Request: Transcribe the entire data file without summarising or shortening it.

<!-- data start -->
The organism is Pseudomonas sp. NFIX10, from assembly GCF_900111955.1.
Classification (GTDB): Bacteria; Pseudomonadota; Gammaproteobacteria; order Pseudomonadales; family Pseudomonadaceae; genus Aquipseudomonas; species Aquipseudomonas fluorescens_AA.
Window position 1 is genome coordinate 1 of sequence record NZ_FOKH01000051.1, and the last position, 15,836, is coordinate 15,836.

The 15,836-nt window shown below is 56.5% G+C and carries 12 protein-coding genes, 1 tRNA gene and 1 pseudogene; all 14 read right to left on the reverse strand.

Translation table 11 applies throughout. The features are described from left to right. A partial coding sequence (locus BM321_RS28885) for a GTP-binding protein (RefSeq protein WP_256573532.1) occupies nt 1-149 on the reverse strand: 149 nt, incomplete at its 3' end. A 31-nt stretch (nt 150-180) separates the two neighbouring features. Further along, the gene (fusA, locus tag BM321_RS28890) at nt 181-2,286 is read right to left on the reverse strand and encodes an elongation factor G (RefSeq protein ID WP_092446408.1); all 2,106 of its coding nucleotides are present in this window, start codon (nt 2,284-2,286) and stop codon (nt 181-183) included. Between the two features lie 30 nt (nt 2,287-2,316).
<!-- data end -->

The organism is Pseudomonas sp. NFIX10, from assembly GCF_900111955.1.
Classification (GTDB): Bacteria; Pseudomonadota; Gammaproteobacteria; order Pseudomonadales; family Pseudomonadaceae; genus Aquipseudomonas; species Aquipseudomonas fluorescens_AA.
Window position 1 is genome coordinate 1 of sequence record NZ_FOKH01000051.1, and the last position, 15,836, is coordinate 15,836.

The 15,836-nt window shown below is 56.5% G+C and carries 12 protein-coding genes, 1 tRNA gene and 1 pseudogene; all 14 read right to left on the reverse strand.

Translation table 11 applies throughout. The features are described from left to right. A partial coding sequence (locus BM321_RS28885) for a GTP-binding protein (RefSeq protein WP_256573532.1) occupies nt 1-149 on the reverse strand: 149 nt, incomplete at its 3' end. A 31-nt stretch (nt 150-180) separates the two neighbouring features. Further along, the gene (fusA, locus tag BM321_RS28890) at nt 181-2,286 is read right to left on the reverse strand and encodes an elongation factor G (RefSeq protein ID WP_092446408.1); all 2,106 of its coding nucleotides are present in this window, start codon (nt 2,284-2,286) and stop codon (nt 181-183) included. Between the two features lie 30 nt (nt 2,287-2,316).